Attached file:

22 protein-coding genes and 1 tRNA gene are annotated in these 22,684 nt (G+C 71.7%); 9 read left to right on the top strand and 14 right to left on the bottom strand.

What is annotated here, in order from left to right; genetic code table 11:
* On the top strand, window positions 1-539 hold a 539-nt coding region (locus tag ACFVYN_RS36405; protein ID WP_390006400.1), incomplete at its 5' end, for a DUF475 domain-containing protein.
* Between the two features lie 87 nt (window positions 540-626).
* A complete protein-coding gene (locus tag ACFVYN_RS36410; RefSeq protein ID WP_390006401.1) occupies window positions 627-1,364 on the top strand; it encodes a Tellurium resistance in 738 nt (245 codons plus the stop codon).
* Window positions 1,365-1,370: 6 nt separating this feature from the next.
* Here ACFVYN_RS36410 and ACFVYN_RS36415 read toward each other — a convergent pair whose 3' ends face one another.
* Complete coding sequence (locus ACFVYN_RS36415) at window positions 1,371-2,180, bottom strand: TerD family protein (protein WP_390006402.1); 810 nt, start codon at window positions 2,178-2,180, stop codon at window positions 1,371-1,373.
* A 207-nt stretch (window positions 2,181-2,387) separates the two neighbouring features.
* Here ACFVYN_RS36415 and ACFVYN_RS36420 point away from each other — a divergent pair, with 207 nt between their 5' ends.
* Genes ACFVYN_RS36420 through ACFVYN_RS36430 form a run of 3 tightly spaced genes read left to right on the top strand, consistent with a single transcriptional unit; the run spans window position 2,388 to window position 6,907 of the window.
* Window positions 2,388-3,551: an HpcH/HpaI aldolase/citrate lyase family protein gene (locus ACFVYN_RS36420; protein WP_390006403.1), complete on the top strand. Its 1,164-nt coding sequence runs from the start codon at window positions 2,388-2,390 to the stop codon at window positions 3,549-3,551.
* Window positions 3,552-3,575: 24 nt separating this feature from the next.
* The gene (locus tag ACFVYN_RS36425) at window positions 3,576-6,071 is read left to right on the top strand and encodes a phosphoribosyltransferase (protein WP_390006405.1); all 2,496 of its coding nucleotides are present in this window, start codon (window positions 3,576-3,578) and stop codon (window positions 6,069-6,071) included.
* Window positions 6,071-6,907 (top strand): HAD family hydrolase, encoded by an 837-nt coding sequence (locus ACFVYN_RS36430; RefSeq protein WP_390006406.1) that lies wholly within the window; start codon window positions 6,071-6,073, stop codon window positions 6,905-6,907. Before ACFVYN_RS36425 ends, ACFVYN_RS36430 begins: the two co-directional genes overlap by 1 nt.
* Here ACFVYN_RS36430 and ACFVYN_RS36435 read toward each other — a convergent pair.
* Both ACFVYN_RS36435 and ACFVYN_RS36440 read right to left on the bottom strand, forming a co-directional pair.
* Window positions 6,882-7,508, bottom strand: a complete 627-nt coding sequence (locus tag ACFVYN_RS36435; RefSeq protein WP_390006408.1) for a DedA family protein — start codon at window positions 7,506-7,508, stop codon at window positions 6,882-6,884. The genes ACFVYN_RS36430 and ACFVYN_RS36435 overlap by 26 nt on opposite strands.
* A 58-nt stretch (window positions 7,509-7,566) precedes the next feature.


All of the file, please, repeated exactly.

22 protein-coding genes and 1 tRNA gene are annotated in these 22,684 nt (G+C 71.7%); 9 read left to right on the top strand and 14 right to left on the bottom strand.

What is annotated here, in order from left to right; genetic code table 11:
* On the top strand, window positions 1-539 hold a 539-nt coding region (locus tag ACFVYN_RS36405; protein ID WP_390006400.1), incomplete at its 5' end, for a DUF475 domain-containing protein.
* Between the two features lie 87 nt (window positions 540-626).
* A complete protein-coding gene (locus tag ACFVYN_RS36410; RefSeq protein ID WP_390006401.1) occupies window positions 627-1,364 on the top strand; it encodes a Tellurium resistance in 738 nt (245 codons plus the stop codon).
* Window positions 1,365-1,370: 6 nt separating this feature from the next.
* Here ACFVYN_RS36410 and ACFVYN_RS36415 read toward each other — a convergent pair whose 3' ends face one another.
* Complete coding sequence (locus ACFVYN_RS36415) at window positions 1,371-2,180, bottom strand: TerD family protein (protein WP_390006402.1); 810 nt, start codon at window positions 2,178-2,180, stop codon at window positions 1,371-1,373.
* A 207-nt stretch (window positions 2,181-2,387) separates the two neighbouring features.
* Here ACFVYN_RS36415 and ACFVYN_RS36420 point away from each other — a divergent pair, with 207 nt between their 5' ends.
* Genes ACFVYN_RS36420 through ACFVYN_RS36430 form a run of 3 tightly spaced genes read left to right on the top strand, consistent with a single transcriptional unit; the run spans window position 2,388 to window position 6,907 of the window.
* Window positions 2,388-3,551: an HpcH/HpaI aldolase/citrate lyase family protein gene (locus ACFVYN_RS36420; protein WP_390006403.1), complete on the top strand. Its 1,164-nt coding sequence runs from the start codon at window positions 2,388-2,390 to the stop codon at window positions 3,549-3,551.
* Window positions 3,552-3,575: 24 nt separating this feature from the next.
* The gene (locus tag ACFVYN_RS36425) at window positions 3,576-6,071 is read left to right on the top strand and encodes a phosphoribosyltransferase (protein WP_390006405.1); all 2,496 of its coding nucleotides are present in this window, start codon (window positions 3,576-3,578) and stop codon (window positions 6,069-6,071) included.
* Window positions 6,071-6,907 (top strand): HAD family hydrolase, encoded by an 837-nt coding sequence (locus ACFVYN_RS36430; RefSeq protein WP_390006406.1) that lies wholly within the window; start codon window positions 6,071-6,073, stop codon window positions 6,905-6,907. Before ACFVYN_RS36425 ends, ACFVYN_RS36430 begins: the two co-directional genes overlap by 1 nt.
* Here ACFVYN_RS36430 and ACFVYN_RS36435 read toward each other — a convergent pair.
* Both ACFVYN_RS36435 and ACFVYN_RS36440 read right to left on the bottom strand, forming a co-directional pair.
* Window positions 6,882-7,508, bottom strand: a complete 627-nt coding sequence (locus tag ACFVYN_RS36435; RefSeq protein WP_390006408.1) for a DedA family protein — start codon at window positions 7,506-7,508, stop codon at window positions 6,882-6,884. The genes ACFVYN_RS36430 and ACFVYN_RS36435 overlap by 26 nt on opposite strands.
* A 58-nt stretch (window positions 7,509-7,566) precedes the next feature.